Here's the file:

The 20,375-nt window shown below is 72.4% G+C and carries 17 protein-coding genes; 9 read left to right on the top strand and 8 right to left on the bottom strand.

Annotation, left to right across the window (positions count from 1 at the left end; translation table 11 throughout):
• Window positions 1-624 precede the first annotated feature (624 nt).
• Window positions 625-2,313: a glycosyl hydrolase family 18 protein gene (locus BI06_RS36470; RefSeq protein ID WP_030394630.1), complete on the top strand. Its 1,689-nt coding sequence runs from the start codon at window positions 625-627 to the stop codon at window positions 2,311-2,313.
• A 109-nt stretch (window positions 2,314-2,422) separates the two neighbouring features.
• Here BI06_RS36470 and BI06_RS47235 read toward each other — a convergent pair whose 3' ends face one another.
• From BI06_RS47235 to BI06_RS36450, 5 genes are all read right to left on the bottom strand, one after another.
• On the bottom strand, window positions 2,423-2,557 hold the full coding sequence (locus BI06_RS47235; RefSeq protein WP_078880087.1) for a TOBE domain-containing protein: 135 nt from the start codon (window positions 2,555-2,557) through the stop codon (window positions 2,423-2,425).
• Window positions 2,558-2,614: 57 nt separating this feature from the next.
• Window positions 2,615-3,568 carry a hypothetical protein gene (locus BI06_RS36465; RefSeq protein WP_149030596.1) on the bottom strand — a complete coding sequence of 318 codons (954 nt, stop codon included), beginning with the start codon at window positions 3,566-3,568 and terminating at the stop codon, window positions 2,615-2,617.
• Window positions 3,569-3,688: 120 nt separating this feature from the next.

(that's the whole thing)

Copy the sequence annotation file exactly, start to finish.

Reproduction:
The 20,375-nt window shown below is 72.4% G+C and carries 17 protein-coding genes; 9 read left to right on the top strand and 8 right to left on the bottom strand.

Annotation, left to right across the window (positions count from 1 at the left end; translation table 11 throughout):
• Window positions 1-624 precede the first annotated feature (624 nt).
• Window positions 625-2,313: a glycosyl hydrolase family 18 protein gene (locus BI06_RS36470; RefSeq protein ID WP_030394630.1), complete on the top strand. Its 1,689-nt coding sequence runs from the start codon at window positions 625-627 to the stop codon at window positions 2,311-2,313.
• A 109-nt stretch (window positions 2,314-2,422) separates the two neighbouring features.
• Here BI06_RS36470 and BI06_RS47235 read toward each other — a convergent pair whose 3' ends face one another.
• From BI06_RS47235 to BI06_RS36450, 5 genes are all read right to left on the bottom strand, one after another.
• On the bottom strand, window positions 2,423-2,557 hold the full coding sequence (locus BI06_RS47235; RefSeq protein WP_078880087.1) for a TOBE domain-containing protein: 135 nt from the start codon (window positions 2,555-2,557) through the stop codon (window positions 2,423-2,425).
• Window positions 2,558-2,614: 57 nt separating this feature from the next.
• Window positions 2,615-3,568 carry a hypothetical protein gene (locus BI06_RS36465; RefSeq protein WP_149030596.1) on the bottom strand — a complete coding sequence of 318 codons (954 nt, stop codon included), beginning with the start codon at window positions 3,566-3,568 and terminating at the stop codon, window positions 2,615-2,617.
• Window positions 3,569-3,688: 120 nt separating this feature from the next.